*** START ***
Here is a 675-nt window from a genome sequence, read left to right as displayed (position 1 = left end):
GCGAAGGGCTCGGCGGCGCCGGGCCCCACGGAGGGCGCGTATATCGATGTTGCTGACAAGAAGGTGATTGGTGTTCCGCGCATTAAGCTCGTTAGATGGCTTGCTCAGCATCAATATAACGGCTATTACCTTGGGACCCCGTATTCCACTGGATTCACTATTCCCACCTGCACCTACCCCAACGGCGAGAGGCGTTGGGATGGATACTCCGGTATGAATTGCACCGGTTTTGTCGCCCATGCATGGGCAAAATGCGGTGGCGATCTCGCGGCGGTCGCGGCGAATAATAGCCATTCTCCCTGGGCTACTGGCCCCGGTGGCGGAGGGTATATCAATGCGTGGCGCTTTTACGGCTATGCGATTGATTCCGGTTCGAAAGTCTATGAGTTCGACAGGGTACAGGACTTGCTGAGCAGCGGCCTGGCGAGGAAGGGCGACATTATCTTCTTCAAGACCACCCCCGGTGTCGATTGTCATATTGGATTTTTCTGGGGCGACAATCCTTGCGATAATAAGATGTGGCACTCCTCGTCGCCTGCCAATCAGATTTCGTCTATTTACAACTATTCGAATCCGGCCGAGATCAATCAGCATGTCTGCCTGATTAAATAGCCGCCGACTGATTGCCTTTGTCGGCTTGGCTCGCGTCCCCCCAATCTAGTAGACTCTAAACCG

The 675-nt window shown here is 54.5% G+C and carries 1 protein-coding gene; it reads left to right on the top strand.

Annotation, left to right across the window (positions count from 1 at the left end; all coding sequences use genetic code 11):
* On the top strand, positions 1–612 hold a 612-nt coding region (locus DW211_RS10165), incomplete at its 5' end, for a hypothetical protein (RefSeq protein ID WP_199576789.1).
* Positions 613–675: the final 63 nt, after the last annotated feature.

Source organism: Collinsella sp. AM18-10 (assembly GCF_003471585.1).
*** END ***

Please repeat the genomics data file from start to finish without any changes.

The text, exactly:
Here is a 675-nt window from a genome sequence, read left to right as displayed (position 1 = left end):
GCGAAGGGCTCGGCGGCGCCGGGCCCCACGGAGGGCGCGTATATCGATGTTGCTGACAAGAAGGTGATTGGTGTTCCGCGCATTAAGCTCGTTAGATGGCTTGCTCAGCATCAATATAACGGCTATTACCTTGGGACCCCGTATTCCACTGGATTCACTATTCCCACCTGCACCTACCCCAACGGCGAGAGGCGTTGGGATGGATACTCCGGTATGAATTGCACCGGTTTTGTCGCCCATGCATGGGCAAAATGCGGTGGCGATCTCGCGGCGGTCGCGGCGAATAATAGCCATTCTCCCTGGGCTACTGGCCCCGGTGGCGGAGGGTATATCAATGCGTGGCGCTTTTACGGCTATGCGATTGATTCCGGTTCGAAAGTCTATGAGTTCGACAGGGTACAGGACTTGCTGAGCAGCGGCCTGGCGAGGAAGGGCGACATTATCTTCTTCAAGACCACCCCCGGTGTCGATTGTCATATTGGATTTTTCTGGGGCGACAATCCTTGCGATAATAAGATGTGGCACTCCTCGTCGCCTGCCAATCAGATTTCGTCTATTTACAACTATTCGAATCCGGCCGAGATCAATCAGCATGTCTGCCTGATTAAATAGCCGCCGACTGATTGCCTTTGTCGGCTTGGCTCGCGTCCCCCCAATCTAGTAGACTCTAAACCG

The 675-nt window shown here is 54.5% G+C and carries 1 protein-coding gene; it reads left to right on the top strand.

Annotation, left to right across the window (positions count from 1 at the left end; all coding sequences use genetic code 11):
* On the top strand, positions 1–612 hold a 612-nt coding region (locus DW211_RS10165), incomplete at its 5' end, for a hypothetical protein (RefSeq protein ID WP_199576789.1).
* Positions 613–675: the final 63 nt, after the last annotated feature.

Source organism: Collinsella sp. AM18-10 (assembly GCF_003471585.1).